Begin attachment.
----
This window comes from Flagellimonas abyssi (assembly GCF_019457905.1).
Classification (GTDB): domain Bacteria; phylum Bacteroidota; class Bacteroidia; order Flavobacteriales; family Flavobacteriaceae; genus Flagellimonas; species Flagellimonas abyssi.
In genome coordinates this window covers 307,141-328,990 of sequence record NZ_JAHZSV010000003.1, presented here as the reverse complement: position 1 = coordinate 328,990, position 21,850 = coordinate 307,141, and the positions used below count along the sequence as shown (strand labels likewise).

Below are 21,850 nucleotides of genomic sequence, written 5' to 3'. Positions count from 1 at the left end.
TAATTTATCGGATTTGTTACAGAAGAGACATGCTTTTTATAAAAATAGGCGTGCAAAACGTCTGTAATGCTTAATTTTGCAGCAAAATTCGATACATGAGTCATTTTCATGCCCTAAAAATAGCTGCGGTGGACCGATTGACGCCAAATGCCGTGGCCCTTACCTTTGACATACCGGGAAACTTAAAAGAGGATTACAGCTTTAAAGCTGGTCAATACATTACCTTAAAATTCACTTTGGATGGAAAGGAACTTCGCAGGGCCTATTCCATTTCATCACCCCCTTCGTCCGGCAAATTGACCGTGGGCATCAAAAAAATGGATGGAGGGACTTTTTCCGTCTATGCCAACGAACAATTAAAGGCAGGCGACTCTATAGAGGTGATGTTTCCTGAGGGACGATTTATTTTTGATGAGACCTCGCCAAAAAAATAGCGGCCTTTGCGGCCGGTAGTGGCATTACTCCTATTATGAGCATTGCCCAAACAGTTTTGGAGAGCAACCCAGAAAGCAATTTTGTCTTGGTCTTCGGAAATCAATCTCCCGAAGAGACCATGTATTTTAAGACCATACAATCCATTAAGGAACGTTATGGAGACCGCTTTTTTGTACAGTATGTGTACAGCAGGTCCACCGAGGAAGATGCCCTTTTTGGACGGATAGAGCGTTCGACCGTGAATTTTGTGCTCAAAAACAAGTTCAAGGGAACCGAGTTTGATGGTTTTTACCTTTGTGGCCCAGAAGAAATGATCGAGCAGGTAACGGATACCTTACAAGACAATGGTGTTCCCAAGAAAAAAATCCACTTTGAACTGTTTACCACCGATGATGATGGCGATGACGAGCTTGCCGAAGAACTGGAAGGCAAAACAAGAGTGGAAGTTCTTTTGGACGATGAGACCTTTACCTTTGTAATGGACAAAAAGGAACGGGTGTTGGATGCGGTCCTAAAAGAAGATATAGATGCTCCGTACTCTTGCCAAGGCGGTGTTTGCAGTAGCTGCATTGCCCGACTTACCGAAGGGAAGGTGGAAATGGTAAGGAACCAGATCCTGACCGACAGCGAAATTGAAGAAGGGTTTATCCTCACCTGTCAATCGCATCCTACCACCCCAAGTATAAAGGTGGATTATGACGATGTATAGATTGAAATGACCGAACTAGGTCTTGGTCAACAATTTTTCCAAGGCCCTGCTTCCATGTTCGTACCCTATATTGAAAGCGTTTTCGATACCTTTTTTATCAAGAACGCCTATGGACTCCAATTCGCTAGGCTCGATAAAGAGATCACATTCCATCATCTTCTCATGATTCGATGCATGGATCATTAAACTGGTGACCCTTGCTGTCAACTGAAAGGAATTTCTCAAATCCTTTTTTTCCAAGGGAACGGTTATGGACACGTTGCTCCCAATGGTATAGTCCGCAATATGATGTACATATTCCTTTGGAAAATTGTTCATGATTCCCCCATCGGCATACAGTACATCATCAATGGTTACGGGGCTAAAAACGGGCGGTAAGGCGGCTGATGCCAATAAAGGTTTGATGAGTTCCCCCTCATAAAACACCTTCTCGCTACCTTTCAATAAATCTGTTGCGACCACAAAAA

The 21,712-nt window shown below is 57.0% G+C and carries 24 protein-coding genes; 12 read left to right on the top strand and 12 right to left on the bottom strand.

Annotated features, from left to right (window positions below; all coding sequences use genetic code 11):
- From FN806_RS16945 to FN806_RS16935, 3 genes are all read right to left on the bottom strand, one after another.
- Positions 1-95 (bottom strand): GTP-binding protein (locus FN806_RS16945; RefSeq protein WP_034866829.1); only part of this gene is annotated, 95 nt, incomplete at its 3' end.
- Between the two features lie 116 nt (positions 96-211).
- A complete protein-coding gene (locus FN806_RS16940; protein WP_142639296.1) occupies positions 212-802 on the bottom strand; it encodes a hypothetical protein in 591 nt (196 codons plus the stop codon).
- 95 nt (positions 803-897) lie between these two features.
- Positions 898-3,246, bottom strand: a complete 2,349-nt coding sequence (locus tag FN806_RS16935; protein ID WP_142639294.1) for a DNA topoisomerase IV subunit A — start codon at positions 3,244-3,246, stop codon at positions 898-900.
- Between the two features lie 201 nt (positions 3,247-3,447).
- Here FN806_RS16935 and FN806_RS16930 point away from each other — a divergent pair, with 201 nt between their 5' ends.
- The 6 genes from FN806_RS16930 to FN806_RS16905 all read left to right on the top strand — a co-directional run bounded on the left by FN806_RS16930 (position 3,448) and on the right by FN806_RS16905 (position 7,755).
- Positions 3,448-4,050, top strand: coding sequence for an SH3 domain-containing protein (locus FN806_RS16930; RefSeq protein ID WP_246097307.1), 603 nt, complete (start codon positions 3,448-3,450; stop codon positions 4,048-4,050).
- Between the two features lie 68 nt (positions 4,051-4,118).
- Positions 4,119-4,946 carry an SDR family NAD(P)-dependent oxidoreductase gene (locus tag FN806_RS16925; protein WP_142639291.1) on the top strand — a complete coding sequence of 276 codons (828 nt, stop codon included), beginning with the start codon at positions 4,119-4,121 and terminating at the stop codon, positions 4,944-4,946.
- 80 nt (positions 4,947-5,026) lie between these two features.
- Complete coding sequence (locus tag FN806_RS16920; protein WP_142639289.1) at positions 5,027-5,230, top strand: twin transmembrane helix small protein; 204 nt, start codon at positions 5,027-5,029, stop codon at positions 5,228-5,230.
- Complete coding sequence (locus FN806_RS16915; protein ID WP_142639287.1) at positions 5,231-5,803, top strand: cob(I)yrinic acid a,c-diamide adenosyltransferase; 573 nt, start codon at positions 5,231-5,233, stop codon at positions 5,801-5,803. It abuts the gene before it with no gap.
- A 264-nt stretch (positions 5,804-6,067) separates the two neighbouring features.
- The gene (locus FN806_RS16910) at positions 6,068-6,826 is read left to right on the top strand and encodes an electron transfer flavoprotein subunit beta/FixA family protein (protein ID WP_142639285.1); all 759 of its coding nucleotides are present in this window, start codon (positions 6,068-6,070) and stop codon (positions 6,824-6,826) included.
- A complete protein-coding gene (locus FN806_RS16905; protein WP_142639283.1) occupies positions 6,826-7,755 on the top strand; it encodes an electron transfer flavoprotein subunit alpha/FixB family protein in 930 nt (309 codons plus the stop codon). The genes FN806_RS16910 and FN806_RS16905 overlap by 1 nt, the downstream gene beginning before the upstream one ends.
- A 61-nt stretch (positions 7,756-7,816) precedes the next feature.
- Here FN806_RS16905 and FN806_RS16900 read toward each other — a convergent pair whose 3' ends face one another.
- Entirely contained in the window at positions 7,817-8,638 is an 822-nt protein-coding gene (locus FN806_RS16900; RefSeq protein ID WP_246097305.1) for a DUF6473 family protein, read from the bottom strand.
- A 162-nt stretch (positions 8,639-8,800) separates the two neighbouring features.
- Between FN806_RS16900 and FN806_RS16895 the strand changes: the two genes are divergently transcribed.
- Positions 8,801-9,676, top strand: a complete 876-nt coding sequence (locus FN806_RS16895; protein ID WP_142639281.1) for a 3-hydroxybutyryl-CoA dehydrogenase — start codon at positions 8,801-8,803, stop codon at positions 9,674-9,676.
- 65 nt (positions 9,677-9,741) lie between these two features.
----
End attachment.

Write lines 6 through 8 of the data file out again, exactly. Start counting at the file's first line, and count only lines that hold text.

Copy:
The 21,712-nt window shown below is 57.0% G+C and carries 24 protein-coding genes; 12 read left to right on the top strand and 12 right to left on the bottom strand.

Annotated features, from left to right (window positions below; all coding sequences use genetic code 11):
- From FN806_RS16945 to FN806_RS16935, 3 genes are all read right to left on the bottom strand, one after another.